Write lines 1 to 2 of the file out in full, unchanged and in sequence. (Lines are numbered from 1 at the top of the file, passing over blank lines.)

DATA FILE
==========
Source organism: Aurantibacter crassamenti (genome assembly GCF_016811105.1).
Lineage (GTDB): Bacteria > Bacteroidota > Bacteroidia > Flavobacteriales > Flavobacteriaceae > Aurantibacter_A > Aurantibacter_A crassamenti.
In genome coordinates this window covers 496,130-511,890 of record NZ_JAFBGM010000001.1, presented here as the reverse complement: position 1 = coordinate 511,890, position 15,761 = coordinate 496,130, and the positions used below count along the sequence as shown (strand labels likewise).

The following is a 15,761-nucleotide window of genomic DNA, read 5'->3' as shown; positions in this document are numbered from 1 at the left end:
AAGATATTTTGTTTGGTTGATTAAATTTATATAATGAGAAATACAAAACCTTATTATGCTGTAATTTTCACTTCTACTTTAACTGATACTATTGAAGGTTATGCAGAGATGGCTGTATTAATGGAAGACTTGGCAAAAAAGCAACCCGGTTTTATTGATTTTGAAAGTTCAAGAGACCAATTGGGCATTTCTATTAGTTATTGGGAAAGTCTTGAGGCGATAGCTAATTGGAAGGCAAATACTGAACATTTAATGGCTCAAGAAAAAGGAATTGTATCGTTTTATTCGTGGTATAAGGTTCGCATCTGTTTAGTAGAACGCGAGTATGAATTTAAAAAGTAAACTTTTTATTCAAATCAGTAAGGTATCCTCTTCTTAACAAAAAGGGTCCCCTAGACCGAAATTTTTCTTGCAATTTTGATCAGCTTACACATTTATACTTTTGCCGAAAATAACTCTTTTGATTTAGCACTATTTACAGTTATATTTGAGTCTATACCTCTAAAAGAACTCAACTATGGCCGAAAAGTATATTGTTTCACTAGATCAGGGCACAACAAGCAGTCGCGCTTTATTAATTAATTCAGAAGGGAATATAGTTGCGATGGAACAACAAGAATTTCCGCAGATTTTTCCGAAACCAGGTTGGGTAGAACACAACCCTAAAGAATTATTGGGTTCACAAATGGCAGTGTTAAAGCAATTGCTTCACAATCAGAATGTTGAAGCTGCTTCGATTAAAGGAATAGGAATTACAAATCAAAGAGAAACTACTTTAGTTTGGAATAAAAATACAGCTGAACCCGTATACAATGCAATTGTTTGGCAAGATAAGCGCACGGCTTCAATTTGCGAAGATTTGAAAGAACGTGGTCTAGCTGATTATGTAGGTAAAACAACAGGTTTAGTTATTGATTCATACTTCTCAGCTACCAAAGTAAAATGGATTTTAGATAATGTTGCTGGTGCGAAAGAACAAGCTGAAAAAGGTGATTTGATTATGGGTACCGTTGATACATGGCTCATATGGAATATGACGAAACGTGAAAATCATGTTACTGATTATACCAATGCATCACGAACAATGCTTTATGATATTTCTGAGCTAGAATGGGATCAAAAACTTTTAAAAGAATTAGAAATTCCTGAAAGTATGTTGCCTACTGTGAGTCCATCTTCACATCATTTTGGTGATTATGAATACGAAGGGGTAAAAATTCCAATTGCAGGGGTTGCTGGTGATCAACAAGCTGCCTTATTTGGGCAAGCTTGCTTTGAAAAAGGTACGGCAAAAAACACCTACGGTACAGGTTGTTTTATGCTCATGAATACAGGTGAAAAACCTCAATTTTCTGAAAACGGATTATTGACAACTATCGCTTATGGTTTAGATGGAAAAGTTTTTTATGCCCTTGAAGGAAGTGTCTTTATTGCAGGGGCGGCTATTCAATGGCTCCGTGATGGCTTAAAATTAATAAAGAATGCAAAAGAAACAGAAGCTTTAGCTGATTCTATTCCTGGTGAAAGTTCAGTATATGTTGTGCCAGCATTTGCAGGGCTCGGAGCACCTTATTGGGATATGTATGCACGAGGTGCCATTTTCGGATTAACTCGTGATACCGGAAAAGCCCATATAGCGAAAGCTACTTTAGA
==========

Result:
Source organism: Aurantibacter crassamenti (genome assembly GCF_016811105.1).
Lineage (GTDB): Bacteria > Bacteroidota > Bacteroidia > Flavobacteriales > Flavobacteriaceae > Aurantibacter_A > Aurantibacter_A crassamenti.